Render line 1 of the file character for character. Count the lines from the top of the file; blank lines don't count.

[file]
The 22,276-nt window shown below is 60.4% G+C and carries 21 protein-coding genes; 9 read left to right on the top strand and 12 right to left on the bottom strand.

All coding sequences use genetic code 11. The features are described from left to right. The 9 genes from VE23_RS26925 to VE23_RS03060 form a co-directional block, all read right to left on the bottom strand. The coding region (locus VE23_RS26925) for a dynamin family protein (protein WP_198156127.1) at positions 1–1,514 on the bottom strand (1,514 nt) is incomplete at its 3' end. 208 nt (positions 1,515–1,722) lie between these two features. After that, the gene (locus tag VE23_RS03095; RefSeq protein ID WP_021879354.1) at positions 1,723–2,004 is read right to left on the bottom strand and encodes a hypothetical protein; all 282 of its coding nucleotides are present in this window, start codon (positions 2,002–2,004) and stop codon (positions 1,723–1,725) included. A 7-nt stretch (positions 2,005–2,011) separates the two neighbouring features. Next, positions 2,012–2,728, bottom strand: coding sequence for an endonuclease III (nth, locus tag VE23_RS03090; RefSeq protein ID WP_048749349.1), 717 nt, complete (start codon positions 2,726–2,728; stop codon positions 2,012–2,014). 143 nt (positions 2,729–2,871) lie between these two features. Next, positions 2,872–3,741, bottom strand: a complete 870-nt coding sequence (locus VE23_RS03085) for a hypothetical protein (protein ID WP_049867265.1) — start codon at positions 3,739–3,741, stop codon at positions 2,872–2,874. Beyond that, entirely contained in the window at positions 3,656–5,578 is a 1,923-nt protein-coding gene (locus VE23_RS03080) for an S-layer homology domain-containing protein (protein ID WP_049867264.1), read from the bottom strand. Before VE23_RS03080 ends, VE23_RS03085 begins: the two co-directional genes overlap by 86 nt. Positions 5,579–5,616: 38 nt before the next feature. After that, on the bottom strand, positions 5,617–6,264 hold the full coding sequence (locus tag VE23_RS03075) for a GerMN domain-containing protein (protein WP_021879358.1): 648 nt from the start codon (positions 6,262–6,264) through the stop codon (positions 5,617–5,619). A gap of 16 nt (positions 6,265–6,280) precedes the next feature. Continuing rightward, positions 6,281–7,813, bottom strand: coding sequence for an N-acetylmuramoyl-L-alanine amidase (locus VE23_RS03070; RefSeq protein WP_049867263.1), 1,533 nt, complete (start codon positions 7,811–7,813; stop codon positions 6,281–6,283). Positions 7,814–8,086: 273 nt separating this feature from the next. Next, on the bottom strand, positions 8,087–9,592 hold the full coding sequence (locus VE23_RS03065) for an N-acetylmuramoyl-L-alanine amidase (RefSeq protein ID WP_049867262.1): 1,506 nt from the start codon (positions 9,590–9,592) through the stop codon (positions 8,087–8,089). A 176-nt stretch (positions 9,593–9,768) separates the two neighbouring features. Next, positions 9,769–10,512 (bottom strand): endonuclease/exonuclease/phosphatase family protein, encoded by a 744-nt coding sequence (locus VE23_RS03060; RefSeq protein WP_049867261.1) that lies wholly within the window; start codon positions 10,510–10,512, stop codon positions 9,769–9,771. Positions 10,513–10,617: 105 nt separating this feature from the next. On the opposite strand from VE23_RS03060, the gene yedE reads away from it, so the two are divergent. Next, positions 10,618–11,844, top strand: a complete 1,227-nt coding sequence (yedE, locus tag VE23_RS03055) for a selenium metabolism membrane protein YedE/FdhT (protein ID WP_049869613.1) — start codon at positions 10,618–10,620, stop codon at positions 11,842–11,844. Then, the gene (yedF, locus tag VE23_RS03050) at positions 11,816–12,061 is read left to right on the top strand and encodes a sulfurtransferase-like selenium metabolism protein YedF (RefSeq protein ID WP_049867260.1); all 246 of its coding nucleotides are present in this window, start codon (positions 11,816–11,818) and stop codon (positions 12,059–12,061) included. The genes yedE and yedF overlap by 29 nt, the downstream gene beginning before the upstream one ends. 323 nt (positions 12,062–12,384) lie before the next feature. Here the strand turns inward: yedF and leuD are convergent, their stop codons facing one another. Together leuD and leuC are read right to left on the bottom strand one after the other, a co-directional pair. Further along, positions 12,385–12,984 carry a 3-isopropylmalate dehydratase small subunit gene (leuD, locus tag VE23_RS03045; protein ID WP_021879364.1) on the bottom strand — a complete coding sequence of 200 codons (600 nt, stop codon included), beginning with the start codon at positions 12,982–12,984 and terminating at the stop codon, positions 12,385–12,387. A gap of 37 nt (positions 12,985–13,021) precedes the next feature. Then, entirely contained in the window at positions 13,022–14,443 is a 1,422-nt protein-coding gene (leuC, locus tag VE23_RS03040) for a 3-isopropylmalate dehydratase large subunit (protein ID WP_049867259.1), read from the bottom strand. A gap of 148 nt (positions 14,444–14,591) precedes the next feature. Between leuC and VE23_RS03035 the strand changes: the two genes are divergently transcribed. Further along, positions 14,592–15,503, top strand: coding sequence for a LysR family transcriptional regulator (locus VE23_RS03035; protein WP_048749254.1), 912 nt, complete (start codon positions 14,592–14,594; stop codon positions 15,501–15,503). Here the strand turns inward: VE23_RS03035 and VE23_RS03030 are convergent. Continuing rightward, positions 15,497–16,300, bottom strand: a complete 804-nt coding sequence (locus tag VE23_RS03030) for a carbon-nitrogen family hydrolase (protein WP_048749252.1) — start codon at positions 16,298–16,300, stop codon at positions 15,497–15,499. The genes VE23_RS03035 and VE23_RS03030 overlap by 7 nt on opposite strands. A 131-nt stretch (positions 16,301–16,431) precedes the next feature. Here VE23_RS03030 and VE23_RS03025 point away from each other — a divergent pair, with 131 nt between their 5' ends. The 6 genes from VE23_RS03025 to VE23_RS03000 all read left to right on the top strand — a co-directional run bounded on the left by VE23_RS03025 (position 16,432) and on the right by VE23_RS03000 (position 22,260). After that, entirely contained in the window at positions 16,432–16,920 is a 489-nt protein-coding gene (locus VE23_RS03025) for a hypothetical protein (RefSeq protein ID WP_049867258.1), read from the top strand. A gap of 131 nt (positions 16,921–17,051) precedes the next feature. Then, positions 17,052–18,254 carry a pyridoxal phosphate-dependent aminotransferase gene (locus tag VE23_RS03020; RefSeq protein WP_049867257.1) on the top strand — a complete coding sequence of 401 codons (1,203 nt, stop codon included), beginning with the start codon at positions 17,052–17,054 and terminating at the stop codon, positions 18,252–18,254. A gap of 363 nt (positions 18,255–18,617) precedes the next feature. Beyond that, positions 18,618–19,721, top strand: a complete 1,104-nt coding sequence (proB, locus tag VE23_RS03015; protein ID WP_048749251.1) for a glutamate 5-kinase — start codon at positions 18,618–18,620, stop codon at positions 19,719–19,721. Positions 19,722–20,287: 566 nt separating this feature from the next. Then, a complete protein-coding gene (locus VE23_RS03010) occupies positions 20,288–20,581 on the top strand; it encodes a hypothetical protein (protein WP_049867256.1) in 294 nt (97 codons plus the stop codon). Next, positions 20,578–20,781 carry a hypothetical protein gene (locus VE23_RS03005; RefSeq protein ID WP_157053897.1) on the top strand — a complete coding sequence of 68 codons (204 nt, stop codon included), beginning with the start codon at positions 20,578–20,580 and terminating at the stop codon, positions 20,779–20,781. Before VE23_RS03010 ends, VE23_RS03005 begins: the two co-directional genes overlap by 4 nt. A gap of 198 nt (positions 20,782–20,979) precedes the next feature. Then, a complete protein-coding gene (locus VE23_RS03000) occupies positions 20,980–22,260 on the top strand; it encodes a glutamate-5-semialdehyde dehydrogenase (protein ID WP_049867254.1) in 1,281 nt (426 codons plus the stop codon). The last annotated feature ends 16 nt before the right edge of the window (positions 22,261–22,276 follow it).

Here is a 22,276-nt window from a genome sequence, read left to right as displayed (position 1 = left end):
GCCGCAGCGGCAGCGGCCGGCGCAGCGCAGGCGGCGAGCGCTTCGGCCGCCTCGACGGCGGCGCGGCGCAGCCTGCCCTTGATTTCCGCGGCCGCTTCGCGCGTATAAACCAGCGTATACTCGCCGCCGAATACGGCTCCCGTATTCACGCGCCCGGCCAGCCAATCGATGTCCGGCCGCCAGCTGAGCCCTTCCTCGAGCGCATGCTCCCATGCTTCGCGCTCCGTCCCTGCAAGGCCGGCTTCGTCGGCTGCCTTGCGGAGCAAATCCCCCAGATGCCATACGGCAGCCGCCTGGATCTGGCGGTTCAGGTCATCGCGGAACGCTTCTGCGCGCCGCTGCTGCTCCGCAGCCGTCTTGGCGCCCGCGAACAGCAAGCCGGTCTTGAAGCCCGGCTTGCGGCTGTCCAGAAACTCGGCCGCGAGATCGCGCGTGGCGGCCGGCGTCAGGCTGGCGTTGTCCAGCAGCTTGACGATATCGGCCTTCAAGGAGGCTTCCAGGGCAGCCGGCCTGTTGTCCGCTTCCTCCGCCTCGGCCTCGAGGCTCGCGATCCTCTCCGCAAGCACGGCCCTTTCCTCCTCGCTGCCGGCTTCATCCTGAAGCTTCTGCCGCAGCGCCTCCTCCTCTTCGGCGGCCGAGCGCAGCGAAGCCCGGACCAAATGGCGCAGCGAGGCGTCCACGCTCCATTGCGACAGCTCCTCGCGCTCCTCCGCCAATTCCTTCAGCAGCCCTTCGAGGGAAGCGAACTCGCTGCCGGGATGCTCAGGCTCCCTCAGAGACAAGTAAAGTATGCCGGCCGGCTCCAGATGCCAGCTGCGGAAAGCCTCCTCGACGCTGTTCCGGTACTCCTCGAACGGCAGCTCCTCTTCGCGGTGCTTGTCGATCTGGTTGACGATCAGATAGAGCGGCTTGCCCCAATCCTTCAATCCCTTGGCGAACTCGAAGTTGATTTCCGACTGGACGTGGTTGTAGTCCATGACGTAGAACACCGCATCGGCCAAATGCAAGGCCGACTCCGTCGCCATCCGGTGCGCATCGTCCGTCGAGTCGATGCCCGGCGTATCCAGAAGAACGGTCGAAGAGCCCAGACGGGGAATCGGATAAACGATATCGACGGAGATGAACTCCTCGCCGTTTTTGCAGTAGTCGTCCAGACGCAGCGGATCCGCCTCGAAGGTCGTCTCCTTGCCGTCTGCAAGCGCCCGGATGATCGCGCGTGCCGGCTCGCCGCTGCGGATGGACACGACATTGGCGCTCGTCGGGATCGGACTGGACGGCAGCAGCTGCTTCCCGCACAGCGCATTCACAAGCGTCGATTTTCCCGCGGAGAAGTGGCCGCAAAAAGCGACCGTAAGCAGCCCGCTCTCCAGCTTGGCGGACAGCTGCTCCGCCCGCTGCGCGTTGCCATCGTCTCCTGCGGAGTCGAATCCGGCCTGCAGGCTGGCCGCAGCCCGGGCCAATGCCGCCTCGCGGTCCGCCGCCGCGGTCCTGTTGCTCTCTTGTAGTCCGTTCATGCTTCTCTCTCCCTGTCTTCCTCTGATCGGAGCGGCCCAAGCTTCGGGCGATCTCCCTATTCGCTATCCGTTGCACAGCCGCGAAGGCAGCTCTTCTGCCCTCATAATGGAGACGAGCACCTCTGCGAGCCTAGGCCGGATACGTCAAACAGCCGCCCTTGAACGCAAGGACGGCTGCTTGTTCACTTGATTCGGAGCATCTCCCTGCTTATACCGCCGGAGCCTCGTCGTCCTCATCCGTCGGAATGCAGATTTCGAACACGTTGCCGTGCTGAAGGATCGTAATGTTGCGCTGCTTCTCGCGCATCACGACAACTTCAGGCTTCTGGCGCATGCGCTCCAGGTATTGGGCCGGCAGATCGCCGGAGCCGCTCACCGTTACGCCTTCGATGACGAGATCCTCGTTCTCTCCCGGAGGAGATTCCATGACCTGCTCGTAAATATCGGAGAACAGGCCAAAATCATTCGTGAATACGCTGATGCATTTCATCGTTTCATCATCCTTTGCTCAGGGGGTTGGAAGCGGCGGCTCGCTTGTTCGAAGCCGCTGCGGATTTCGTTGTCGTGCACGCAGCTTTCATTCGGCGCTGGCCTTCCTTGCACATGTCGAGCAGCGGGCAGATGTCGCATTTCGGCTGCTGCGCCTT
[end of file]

The 22,276-nt window shown below is 60.4% G+C and carries 21 protein-coding genes; 9 read left to right on the top strand and 12 right to left on the bottom strand.